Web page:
At The Little Market, we are proud to celebrate cultural diversity. Our community of supporters, including customers, readers, our team, and the artisans we work with, are from all over the world. We value inclusivity, and we currently work with more than 60 artisan groups in 28 countries. On this blog, Cultural Exchange, we love to explore different cultural traditions and holidays recognized across the globe. Today, we focus on Yom Kippur.
Yom Kippur is the “Day of Atonement” and is one of the holiest Jewish holidays. This year, Yom Kippur begins on Sept. 18 and is observed through the evening of Sept. 19. This holy day marks the ending of the 10 days of repentance, which begin with Rosh Hashanah. Yom Kippur is observed on the 10th day of Tishrei, the seventh month within the Jewish calendar.
Based on tradition, it is believed that during this time of the new year, God decides the fate of observers. In tradition, God will forgive the sins of observers who ask for forgiveness and who display their repentance by positively changing their actions and moving forward through good acts.
During this time, observers will ask for forgiveness from God and from one another, pray and attend worship services throughout the day, meditate, and refrain from eating and drinking for 25 hours (with the exception of the elderly, anyone who is ill, children, and women who have recently given birth). Other practices include wearing white, which is a symbol of purity, avoiding work, not wearing makeup and lotions, refraining from bathing, and not wearing leather shoes during this time period.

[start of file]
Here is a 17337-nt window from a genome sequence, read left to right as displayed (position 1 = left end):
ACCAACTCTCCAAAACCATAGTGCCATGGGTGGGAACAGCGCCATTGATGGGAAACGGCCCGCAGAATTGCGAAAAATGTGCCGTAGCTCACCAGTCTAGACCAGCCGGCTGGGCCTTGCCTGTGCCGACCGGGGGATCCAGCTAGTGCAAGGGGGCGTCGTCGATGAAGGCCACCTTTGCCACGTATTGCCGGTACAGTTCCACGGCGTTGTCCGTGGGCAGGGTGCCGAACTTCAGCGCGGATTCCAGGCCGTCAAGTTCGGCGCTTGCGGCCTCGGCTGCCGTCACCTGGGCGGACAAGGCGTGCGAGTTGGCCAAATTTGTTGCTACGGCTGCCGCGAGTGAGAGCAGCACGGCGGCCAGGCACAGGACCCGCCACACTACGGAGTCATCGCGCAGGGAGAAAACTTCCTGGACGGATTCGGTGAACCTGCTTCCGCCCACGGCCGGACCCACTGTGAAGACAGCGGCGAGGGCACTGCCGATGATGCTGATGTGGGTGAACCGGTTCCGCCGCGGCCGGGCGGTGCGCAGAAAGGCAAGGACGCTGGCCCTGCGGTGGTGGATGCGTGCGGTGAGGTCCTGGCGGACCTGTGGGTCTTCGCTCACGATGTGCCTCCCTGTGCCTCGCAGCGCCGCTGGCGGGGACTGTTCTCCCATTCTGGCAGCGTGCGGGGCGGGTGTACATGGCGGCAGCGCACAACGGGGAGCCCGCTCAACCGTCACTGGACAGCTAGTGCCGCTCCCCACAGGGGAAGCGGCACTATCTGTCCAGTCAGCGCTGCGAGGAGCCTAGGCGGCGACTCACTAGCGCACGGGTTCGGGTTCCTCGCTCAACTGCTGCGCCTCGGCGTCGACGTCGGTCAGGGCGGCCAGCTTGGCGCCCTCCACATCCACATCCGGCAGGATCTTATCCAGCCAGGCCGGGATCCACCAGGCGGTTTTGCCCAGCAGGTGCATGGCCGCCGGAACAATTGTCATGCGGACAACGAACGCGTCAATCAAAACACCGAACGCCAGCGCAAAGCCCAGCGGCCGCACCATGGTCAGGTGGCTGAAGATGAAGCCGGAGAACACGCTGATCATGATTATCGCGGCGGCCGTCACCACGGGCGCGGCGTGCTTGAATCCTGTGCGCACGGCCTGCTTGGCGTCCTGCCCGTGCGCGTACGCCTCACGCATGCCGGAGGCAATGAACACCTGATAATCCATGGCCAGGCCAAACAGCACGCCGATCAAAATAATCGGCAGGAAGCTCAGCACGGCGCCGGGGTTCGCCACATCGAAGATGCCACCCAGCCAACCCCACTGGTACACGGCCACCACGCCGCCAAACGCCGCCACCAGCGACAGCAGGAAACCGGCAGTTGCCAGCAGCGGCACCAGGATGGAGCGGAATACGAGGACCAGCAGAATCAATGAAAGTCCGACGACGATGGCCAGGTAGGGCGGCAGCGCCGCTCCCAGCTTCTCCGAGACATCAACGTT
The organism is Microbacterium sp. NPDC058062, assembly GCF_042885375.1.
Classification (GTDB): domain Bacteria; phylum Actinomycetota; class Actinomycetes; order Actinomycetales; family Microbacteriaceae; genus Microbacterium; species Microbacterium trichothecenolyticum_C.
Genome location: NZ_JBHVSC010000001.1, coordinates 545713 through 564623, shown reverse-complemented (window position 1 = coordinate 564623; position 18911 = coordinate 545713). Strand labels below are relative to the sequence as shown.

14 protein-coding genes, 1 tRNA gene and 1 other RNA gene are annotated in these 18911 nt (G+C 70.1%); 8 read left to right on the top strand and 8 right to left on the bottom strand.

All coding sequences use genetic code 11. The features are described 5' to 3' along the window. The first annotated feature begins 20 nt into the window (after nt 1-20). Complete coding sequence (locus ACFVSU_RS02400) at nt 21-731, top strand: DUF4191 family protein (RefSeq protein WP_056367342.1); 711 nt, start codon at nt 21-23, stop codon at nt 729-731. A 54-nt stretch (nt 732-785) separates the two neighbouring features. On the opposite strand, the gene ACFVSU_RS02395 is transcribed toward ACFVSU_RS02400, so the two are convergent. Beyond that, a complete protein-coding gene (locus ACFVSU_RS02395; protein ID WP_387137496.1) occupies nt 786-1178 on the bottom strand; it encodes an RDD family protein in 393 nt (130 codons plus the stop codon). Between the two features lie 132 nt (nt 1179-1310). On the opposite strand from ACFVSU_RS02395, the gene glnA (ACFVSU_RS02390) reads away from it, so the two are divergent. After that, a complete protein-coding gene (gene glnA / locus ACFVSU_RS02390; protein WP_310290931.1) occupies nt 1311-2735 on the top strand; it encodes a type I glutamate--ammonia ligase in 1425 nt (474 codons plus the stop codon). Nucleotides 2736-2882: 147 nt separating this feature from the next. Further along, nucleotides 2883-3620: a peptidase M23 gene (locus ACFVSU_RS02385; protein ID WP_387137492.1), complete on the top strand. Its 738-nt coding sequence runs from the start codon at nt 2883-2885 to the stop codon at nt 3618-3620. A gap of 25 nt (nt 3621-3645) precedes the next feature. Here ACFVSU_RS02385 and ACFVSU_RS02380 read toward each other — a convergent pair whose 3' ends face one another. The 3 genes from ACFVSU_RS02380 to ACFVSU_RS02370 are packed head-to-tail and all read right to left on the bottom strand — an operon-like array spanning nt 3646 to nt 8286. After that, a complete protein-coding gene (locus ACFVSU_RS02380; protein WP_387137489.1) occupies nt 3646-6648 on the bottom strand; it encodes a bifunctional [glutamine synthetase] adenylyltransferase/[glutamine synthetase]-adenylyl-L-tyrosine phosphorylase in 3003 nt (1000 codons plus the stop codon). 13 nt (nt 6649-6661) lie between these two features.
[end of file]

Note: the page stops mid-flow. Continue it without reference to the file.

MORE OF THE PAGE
When services are concluding, there are closing prayers and the blowing of the shofar. The shofar is a ritual musical instrument that is carved in the shape of a ram’s horn and is often used within Jewish services. There is one long blast of the horn to mark the conclusion of Yom Kippur and the fasting period.
To those observing Yom Kippur, we wish you a good holiday!